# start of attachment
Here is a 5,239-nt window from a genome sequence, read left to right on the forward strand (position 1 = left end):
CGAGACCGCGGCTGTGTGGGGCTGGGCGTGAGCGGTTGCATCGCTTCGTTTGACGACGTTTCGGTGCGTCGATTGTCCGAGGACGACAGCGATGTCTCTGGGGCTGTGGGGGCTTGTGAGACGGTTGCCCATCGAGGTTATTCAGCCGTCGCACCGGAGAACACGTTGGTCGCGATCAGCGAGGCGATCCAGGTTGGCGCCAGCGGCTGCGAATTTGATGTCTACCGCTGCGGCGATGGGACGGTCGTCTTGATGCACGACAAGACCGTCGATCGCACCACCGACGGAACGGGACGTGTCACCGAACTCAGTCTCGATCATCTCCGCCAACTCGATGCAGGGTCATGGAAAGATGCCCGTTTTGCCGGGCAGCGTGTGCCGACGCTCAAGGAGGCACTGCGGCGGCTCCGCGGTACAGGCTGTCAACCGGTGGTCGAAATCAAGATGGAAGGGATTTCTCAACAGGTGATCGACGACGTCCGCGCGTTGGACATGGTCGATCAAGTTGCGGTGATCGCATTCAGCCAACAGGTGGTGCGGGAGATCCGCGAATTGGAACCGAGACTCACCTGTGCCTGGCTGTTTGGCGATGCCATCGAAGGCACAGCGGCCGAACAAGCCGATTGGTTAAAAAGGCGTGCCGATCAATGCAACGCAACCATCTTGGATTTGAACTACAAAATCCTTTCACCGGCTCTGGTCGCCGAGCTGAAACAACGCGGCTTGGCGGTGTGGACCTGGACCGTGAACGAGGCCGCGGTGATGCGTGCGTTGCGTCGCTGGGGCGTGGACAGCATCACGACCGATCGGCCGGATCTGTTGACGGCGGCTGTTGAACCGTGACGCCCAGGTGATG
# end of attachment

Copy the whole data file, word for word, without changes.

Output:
Here is a 5,239-nt window from a genome sequence, read left to right on the forward strand (position 1 = left end):
CGAGACCGCGGCTGTGTGGGGCTGGGCGTGAGCGGTTGCATCGCTTCGTTTGACGACGTTTCGGTGCGTCGATTGTCCGAGGACGACAGCGATGTCTCTGGGGCTGTGGGGGCTTGTGAGACGGTTGCCCATCGAGGTTATTCAGCCGTCGCACCGGAGAACACGTTGGTCGCGATCAGCGAGGCGATCCAGGTTGGCGCCAGCGGCTGCGAATTTGATGTCTACCGCTGCGGCGATGGGACGGTCGTCTTGATGCACGACAAGACCGTCGATCGCACCACCGACGGAACGGGACGTGTCACCGAACTCAGTCTCGATCATCTCCGCCAACTCGATGCAGGGTCATGGAAAGATGCCCGTTTTGCCGGGCAGCGTGTGCCGACGCTCAAGGAGGCACTGCGGCGGCTCCGCGGTACAGGCTGTCAACCGGTGGTCGAAATCAAGATGGAAGGGATTTCTCAACAGGTGATCGACGACGTCCGCGCGTTGGACATGGTCGATCAAGTTGCGGTGATCGCATTCAGCCAACAGGTGGTGCGGGAGATCCGCGAATTGGAACCGAGACTCACCTGTGCCTGGCTGTTTGGCGATGCCATCGAAGGCACAGCGGCCGAACAAGCCGATTGGTTAAAAAGGCGTGCCGATCAATGCAACGCAACCATCTTGGATTTGAACTACAAAATCCTTTCACCGGCTCTGGTCGCCGAGCTGAAACAACGCGGCTTGGCGGTGTGGACCTGGACCGTGAACGAGGCCGCGGTGATGCGTGCGTTGCGTCGCTGGGGCGTGGACAGCATCACGACCGATCGGCCGGATCTGTTGACGGCGGCTGTTGAACCGTGACGCCCAGGTGATG